Not a month after the dismissal of Bo Xilai, a man destined for the very summit of China’s political hierarchy, the country is now facing political unrest for the first time since 1989.
When the death of British businessman Neil Heywood, found dead in his hotel in Chongqing last year, was initially attributed to alcohol poisoning it went unquestioned as a tragic mishap. That was until former police chief Wang Lijun entered the US Consulate seeking asylum in February, and passed on critical information regarding what he believed to be the murder of Heywood. In the past week the world has learnt that Britain has asked the Chinese government to reopen investigations around Heywood’s death.
It has since transpired that Mr. Wang handed over some very damning information regarding Heywood’s death, shedding new light on his relationship with Mr. Bo and his wife, Gu Kailai. The information implied that Ms. Gu was directly connected to the death.
Wang’s report seems to have suggested Gu suspected Heywood had taken money from Bo’s account, which he likely had access to. The two men had little or no professional dealings together, but Heywood had assisted Bo’s son in his acceptance to Harrow, where Heywood himself studied. Ms. Gu has since been named the leading suspect for Heywood’s murder. Heywood’s friends were confused by the previous cause given to his death, as he was not known to be a heavy drinker, and it is now though that he was poisoned.
So what are the implications for China, and why is this scandal being named as the biggest upheaval since the Tiananmen Square protests?
The government’s reaction to the situation has been critical. Given the once-in-a-decade handover of power to a new generation of leaders about to take place, the administration is already in a state of unease. Bo was widely expected to ascend to the Politburo, the Communist party’s nine-body standing committee. The support that the government have shown for the arrest of his wife, was documented in the cadre’s paper ‘The People’s Daily’. The publication publicly supported the action taken against the couple, revealing the corrupt and illegal behaviour of its most high-powered political actors. Mr. Bo and Mr. Wang both face investigation for their actions. However, ‘The People’s Daily’ has since moved to encourage a rally around the Chinese government and the highest political bodies in an attempt to strengthen the party. The actions of Bo and Gu have been recast as a ‘bump’ that has been overcome through the strength of the state.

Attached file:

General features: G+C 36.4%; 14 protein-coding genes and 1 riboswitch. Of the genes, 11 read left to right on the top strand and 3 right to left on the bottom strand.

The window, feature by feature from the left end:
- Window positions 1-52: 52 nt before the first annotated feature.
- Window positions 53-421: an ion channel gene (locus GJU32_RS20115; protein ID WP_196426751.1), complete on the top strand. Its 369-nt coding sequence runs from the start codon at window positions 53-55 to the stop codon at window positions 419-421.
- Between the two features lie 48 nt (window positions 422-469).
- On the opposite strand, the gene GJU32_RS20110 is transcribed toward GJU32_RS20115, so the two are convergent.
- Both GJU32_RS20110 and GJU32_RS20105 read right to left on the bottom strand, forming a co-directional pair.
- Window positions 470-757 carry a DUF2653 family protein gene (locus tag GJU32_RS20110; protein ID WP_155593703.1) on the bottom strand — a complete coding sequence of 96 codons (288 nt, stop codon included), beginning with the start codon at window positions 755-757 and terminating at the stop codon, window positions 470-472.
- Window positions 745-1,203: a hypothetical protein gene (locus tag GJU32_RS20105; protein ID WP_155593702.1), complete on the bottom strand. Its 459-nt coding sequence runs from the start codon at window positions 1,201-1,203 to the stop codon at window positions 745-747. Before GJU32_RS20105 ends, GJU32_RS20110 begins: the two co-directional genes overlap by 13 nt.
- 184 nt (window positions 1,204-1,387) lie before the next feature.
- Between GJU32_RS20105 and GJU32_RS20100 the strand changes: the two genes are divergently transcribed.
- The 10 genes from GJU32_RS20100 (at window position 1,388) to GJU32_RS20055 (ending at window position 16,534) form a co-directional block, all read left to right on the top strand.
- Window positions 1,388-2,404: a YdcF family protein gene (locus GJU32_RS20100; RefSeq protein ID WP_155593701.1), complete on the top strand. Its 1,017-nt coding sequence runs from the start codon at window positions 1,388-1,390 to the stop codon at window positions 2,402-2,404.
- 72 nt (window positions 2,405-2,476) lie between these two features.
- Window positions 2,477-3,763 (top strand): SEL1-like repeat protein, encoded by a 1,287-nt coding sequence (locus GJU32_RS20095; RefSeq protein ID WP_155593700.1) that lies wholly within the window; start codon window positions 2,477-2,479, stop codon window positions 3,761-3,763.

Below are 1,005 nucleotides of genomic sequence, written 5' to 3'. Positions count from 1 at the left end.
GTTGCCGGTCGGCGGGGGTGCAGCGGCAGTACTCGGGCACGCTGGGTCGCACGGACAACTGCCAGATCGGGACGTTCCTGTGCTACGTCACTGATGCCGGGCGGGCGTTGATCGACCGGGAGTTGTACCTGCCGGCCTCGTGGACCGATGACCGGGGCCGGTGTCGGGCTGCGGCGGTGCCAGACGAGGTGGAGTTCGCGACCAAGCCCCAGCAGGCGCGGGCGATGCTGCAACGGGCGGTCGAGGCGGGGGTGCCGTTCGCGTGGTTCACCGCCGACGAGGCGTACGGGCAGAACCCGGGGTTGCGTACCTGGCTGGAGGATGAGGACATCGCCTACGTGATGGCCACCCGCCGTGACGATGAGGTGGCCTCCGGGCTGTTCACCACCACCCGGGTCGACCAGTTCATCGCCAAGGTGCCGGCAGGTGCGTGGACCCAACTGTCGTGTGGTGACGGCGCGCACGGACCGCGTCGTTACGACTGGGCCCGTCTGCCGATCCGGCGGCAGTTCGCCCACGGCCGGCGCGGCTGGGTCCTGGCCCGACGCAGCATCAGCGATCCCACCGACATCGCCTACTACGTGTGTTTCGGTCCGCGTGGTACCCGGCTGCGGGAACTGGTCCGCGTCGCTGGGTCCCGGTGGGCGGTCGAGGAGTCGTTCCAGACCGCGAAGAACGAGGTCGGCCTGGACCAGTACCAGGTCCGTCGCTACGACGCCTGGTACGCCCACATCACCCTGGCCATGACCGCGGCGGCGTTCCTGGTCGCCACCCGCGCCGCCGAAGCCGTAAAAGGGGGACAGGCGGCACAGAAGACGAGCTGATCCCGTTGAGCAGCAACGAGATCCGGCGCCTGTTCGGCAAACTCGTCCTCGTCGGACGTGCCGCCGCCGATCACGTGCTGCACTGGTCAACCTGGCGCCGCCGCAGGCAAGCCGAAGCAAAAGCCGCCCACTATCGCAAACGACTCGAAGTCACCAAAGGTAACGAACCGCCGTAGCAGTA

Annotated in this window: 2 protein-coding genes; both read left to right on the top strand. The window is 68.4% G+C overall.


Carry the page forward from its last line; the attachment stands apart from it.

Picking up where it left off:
The crisis is not quite averted, though. The Chinese citizens have taken to the Internet, and the blogging world has been set alight with commentary on the situation within the administration. The response of the party has been predictably hard-handed: writings on the situation have largely been removed, key-word searches targeting Heywood, Bo Xilai and all involved largely produce no results. Despite press-releases from the central government, there seems to be little allowance for the general public to comment themselves. One of the few independent publications, the ‘Bejing News’, called for the government to release regular information on the events to the public, in order to distil the outspoken bloggers. Threatening users of social networking sites who circulate discussion of these matters serves to illuminate the authority’s anxiety and motivate its opposition. It is a state of events that could have serious repercussions for the Chinese government.